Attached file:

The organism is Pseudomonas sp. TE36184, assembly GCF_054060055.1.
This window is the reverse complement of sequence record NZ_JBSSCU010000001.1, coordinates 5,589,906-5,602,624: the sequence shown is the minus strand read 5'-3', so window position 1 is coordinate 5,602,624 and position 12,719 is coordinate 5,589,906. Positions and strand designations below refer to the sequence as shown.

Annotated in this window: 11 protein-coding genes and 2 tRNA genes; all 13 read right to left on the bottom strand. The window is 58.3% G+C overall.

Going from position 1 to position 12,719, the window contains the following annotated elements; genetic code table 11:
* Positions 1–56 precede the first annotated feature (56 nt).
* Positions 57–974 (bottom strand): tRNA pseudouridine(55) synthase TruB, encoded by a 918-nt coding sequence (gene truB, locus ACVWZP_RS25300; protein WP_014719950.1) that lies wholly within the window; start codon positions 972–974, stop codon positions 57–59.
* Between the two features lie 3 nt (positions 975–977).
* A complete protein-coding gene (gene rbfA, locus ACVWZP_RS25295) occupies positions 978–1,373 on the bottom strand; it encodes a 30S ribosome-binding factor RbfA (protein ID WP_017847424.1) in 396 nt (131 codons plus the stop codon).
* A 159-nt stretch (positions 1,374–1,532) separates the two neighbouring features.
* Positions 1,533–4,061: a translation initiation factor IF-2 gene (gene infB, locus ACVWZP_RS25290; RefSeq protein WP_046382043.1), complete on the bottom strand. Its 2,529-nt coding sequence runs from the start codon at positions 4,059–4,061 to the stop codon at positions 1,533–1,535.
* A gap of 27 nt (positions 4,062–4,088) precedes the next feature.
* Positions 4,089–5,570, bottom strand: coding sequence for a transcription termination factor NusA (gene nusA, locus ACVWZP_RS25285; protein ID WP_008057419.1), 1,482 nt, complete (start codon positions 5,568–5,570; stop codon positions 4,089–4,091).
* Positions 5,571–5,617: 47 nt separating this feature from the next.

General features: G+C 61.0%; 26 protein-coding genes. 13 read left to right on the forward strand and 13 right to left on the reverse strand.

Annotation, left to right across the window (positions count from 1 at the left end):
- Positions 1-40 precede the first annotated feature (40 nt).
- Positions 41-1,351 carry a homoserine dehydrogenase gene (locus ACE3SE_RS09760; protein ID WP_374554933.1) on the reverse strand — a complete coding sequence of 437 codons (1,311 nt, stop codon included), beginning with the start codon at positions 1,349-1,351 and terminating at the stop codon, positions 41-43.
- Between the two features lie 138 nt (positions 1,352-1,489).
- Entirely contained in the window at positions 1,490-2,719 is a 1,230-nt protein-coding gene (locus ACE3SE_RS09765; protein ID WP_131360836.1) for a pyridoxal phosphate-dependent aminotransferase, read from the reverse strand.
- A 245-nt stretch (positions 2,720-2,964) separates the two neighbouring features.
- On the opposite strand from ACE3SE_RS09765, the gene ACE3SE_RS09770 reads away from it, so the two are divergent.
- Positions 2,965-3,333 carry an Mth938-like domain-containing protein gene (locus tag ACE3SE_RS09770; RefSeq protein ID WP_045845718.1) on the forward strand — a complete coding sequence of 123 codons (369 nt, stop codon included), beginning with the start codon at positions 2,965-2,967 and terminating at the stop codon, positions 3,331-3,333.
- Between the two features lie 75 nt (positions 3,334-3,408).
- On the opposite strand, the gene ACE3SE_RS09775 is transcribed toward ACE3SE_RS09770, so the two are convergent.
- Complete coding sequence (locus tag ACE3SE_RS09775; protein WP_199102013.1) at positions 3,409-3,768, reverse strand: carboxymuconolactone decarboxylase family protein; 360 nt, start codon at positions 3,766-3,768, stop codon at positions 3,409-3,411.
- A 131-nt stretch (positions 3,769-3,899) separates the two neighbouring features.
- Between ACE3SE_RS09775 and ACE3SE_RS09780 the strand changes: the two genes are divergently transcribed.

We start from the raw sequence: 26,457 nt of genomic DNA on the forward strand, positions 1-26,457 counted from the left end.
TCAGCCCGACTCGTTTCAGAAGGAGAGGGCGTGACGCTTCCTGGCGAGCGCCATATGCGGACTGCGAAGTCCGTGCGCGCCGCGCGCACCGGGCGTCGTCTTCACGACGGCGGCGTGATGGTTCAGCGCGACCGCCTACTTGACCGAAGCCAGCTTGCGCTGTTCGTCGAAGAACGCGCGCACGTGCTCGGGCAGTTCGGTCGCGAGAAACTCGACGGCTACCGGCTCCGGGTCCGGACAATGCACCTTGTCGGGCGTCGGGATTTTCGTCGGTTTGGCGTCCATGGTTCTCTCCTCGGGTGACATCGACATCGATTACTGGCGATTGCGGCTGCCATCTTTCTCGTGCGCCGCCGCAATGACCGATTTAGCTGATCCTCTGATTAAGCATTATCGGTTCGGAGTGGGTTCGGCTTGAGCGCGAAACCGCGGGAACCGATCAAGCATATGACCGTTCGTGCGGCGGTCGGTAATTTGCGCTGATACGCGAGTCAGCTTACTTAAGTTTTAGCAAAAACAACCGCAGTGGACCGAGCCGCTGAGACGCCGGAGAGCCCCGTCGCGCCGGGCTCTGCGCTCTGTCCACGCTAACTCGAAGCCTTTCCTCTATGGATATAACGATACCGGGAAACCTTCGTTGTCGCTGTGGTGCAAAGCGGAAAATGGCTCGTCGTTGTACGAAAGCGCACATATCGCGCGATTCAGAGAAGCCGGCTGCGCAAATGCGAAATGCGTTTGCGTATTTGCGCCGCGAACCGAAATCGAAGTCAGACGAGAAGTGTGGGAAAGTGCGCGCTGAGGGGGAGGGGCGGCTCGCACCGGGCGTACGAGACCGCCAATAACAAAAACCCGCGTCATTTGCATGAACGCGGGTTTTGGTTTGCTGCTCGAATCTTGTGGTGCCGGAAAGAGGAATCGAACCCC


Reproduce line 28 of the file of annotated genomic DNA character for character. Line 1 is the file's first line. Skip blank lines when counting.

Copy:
We start from the raw sequence: 26,457 nt of genomic DNA on the forward strand, positions 1-26,457 counted from the left end.